"I've come to take away your VIP gifts!"...

29th Jul 2021
Associate Director Optima Partners
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"I've Come to Take Away Your VIP Gifts!"... Recovering from Service Failure
Dr. Graham Hill

Service failures are inevitable. If they happen, you should recover them with style and grace.

This is a true story. It happened to me!

I always like to stay in boutique hotels when working away from home on client projects. They are invariably more friendly and more attentive, and usually much better than chain hotels.

A few years ago I was working on a project with Lufthansa at Frankfurt Airport. I stayed at a boutique hotel a 15 minute shuttle bus ride from the airport. One of my colleagues, Anne Catherine Fitzsimmons, asked if I would move for a few days to the Marriott in Frankfurt, so we could go through some critical project details in the evening. Anne, said she would make the arrangements.

Arriving at the Marriott after a long Monday, I was looking forward to a slow bath before meeting up with Anne to go over the project. But I had hardly put my bags down in my room when there was a knock at the door. A young man in Marriott livery stood there, and without any hint of expression on his face said, "I've come to take away your VIP gifts!"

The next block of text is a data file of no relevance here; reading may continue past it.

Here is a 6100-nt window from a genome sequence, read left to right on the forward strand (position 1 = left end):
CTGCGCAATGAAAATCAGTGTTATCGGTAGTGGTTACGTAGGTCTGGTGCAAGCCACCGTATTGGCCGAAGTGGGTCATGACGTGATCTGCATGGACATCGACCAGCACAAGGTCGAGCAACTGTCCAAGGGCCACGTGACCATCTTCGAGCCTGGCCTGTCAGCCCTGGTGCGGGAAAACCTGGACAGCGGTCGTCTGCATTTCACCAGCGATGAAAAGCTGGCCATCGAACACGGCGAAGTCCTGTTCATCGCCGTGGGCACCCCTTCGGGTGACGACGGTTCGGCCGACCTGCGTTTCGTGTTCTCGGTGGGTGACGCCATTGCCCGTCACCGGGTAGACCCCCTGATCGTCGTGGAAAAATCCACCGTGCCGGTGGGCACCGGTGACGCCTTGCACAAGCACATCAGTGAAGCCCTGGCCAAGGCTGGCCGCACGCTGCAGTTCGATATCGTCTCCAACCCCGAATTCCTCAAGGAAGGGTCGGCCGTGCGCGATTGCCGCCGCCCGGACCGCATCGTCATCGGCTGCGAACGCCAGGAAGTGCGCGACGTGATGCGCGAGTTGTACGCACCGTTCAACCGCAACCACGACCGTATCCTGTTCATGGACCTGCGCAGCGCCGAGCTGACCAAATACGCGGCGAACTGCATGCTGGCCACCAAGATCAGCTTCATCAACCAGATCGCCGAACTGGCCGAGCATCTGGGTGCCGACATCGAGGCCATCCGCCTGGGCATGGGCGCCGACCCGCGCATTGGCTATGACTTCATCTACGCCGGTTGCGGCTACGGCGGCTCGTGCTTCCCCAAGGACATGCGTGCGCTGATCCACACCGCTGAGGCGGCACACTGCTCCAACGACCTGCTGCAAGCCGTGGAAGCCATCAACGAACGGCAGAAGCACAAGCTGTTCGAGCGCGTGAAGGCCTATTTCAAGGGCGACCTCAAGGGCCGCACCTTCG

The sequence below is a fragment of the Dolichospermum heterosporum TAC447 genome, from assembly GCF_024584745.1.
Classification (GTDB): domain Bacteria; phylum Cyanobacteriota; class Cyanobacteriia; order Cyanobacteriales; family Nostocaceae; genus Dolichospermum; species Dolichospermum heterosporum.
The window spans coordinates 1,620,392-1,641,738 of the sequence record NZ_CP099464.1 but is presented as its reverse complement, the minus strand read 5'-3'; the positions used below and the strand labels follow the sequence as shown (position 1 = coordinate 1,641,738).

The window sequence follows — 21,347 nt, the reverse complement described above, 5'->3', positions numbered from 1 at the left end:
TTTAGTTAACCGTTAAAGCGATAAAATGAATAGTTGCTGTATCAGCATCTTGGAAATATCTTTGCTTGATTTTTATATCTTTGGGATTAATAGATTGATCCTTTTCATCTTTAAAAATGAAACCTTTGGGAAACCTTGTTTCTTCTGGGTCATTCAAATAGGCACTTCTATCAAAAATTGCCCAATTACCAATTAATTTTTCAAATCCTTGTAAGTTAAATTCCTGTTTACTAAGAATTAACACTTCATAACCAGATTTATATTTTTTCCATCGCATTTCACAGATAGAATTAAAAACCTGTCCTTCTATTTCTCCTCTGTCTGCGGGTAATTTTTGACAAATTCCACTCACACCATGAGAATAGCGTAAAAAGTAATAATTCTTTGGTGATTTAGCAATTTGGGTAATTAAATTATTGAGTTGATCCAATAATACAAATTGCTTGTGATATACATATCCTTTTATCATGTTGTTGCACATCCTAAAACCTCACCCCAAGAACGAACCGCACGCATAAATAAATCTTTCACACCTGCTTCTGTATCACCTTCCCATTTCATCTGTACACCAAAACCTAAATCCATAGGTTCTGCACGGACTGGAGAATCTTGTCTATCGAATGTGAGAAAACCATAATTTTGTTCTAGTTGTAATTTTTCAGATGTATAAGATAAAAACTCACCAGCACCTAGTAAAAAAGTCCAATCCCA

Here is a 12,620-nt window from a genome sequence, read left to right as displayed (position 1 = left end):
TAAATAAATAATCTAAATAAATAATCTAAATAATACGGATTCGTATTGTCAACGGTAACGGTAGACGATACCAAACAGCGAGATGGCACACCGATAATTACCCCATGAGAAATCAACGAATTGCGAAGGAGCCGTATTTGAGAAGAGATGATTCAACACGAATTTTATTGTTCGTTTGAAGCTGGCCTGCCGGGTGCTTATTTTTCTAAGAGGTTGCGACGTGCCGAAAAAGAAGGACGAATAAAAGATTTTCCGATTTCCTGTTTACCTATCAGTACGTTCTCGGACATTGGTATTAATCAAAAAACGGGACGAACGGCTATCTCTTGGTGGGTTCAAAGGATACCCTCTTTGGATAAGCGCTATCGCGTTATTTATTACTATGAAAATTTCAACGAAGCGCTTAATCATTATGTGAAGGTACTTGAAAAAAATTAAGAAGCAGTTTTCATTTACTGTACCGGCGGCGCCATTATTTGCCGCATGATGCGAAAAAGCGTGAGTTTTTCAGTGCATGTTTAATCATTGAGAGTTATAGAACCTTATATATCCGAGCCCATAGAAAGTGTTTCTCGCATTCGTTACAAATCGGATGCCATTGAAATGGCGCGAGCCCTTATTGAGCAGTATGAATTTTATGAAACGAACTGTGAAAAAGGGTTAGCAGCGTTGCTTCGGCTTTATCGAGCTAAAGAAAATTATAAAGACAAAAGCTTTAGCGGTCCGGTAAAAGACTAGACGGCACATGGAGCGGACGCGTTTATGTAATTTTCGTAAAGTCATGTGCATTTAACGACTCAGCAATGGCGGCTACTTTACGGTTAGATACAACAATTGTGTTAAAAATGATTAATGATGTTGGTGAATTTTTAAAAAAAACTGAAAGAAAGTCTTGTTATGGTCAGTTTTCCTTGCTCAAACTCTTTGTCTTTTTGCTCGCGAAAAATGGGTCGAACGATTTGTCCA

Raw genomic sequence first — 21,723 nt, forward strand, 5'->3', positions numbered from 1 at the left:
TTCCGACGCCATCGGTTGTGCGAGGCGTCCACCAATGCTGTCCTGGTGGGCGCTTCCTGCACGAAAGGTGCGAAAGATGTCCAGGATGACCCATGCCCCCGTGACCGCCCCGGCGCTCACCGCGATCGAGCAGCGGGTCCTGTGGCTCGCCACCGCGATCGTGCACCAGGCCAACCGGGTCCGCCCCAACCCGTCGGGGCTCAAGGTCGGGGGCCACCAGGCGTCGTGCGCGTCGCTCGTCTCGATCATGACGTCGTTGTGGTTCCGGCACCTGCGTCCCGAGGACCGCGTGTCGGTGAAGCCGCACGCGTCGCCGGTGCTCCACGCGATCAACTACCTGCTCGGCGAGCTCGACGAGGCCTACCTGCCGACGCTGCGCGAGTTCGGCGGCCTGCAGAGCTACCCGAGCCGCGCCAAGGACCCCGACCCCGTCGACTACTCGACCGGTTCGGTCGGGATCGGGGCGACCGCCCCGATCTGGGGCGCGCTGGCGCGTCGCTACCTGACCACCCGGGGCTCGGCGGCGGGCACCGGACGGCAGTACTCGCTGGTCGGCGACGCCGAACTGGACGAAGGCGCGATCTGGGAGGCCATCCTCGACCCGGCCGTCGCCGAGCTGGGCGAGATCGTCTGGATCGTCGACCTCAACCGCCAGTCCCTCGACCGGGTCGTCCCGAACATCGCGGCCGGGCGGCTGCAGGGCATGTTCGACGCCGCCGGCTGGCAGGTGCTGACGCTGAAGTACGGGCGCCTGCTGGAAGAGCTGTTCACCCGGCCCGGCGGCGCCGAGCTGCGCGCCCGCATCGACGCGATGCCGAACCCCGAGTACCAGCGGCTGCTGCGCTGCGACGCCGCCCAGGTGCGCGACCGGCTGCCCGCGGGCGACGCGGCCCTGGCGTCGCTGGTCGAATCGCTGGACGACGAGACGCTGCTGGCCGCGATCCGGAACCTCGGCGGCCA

Somewhat taken aback I asked, "What VIP gifts?"

"The flowers and the bottled water", was his matter of fact reply.

I looked around the room but I couldn't see any flowers, let alone a bottle of water.

"I don't have any flowers or water", I replied to him.

Looking past me into the room as though he didn't believe me, he said, "Someone must have taken them away already".

He then turned around and walked away.

I don't use the Marriott all that often, (although it is a great hotel chain), so I knew I was not a VIP. But I didn't expect to be treated so insensitively. And even though I was not a VIP, my colleague Anne was. She had stayed at Marriot's on hundreds of nights and was an Ambassador Elite, the top level in its loyalty programme.

I told Anne about my VIP gifts over dinner later in the evening. She was not happy and went to talk to the Director. A few minutes later, Anne returned with the Director in tow, who apologised profusely. I had the run of the hotel facilities for the rest of the week. The following week, I was back at my boutique hotel near the airport.

TAKEAWAYS:

  1. Make sure you design a coherent service and staff are trained in its delivery. If I shouldn't have had VIP gifts, they should have been taken away before I got there.
  2. Make sure customer-facing staff are selected for empathy, particularly if they have to deal with difficult situations. The young man who came to take away my VIP gifts was as empathetic as a stone.
  3. Know which of your customers have influential friends. Anne arranged for me to stay at the Marriott. She was an elite guest. They should have known I would talk to her.

What do you think? How should a company, like Marriott, recover from a service failure?

Original LinkedIn post: https://www.linkedin.com/posts/grahamhill_servicedesign-cx-servicefailur...

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